As part of the gem project, I have been researching E.M. Gardner, a watermill enthusiast who is responsible for a large collection here at the Mills Archive. I was intrigued during my research by Liz’s blog post about Miss Gardner last year, which mentioned that she had been involved in a caravan tour campaigning for votes for women. With my curiosity piqued, I set about seeing what else I could find.
At the start of my research, I developed the impression that Miss Gardner was not that heavily involved in the suffrage movement, and had played a relatively minor role. However, after working with Elizabeth and finding her mentioned numerous times in the Woman’s Franchise, I realised her involvement went a little deeper - although I still didn’t quite realise how deep, until we came across her entry in the 1911 census as an event organiser for NUWSS. It was then the pieces began to fall into place.
Further research led to more of the story coming to light, including some pictures of Miss Gardner on tour around Yorkshire in 1908 (she is the woman on the far left of this photo). Coming to what I thought was the end of the story, I went to the Women’s Library at the London School of Economics to go through some files which I originally had thought were letters from the Yorkshire tour. Yet Miss Gardner had one more twist in store for me!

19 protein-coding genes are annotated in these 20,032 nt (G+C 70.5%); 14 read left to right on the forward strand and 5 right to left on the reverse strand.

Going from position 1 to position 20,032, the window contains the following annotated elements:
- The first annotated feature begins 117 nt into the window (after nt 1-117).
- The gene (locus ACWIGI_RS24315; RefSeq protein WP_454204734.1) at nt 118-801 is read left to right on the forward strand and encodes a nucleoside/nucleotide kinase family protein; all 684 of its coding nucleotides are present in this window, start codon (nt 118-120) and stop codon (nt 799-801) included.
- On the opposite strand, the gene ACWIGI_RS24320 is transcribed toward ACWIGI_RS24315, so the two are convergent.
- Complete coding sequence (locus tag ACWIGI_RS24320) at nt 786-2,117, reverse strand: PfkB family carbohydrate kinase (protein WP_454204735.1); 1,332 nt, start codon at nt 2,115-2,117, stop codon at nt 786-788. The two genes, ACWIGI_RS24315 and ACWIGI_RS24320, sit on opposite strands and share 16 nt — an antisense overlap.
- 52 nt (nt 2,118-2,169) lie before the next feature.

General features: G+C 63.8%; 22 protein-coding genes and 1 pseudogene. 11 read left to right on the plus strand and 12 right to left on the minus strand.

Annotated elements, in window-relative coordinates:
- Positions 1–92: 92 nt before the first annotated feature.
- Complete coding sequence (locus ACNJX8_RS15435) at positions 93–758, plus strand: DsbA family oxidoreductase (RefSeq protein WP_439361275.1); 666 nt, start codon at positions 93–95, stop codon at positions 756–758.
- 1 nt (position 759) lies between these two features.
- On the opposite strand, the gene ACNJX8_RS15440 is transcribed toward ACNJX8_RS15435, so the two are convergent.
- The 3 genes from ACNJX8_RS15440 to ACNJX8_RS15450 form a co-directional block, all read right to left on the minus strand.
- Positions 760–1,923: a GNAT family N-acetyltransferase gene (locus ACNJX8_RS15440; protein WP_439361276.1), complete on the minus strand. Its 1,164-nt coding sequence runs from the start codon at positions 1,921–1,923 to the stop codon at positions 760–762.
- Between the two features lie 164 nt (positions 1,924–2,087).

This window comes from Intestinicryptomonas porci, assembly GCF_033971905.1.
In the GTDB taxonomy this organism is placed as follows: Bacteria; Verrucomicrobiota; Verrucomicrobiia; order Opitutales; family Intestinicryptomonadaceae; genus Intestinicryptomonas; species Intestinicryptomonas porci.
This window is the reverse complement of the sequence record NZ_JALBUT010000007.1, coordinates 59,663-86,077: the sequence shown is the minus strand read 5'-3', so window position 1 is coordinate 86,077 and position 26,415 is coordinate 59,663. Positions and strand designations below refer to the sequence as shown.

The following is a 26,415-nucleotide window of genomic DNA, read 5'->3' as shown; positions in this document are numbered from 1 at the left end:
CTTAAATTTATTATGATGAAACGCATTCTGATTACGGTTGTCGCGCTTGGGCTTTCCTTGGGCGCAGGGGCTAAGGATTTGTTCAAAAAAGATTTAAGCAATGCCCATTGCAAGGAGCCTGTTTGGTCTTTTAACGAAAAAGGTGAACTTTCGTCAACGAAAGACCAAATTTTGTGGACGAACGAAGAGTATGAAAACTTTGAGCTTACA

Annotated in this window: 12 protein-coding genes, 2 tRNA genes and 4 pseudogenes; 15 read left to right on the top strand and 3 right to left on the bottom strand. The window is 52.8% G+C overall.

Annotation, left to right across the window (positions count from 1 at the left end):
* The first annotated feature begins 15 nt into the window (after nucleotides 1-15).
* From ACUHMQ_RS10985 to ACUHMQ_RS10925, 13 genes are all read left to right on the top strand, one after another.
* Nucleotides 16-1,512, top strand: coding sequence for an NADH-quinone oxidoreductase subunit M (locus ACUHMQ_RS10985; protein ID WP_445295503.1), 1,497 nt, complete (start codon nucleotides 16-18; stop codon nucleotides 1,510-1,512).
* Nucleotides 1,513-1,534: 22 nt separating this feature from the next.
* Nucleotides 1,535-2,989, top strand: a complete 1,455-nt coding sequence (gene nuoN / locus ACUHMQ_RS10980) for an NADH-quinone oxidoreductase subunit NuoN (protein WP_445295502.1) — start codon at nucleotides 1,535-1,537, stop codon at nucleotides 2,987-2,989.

Upon arriving at LSE (and after managing to get my bag stuck in their lockers), I discovered that the letters written by Ray, who I had assumed was the male driver of the caravan, were actually written by Rachel Costelloe from an earlier tour. If spending a month in a small horse-drawn caravan in Yorkshire didn’t seem enough of a challenge, it turns out Miss Gardner had also been involved in this earlier and much longer tour. Beginning in Cambridge, she alongside a few others from Newnham College travelled by train to Glasgow to then travel back via caravan all the way to Oxford, campaigning along the way. This huge undertaking made for a journey of roughly 1380.29 miles!
Following this incredible story has been hugely rewarding as each twist and turn led to another story more spectacular than the last. With this year marking one hundred years since the passing of the Representation of the People Act, it is fantastic to find that the determination and energy Emilie Gardner brought to the preservation of watermills can also be seen in her pioneering spirit as she toured the country campaigning for the vote.
Picture of the Caravan Tour used with the kind permission of the Women's Library at LSE.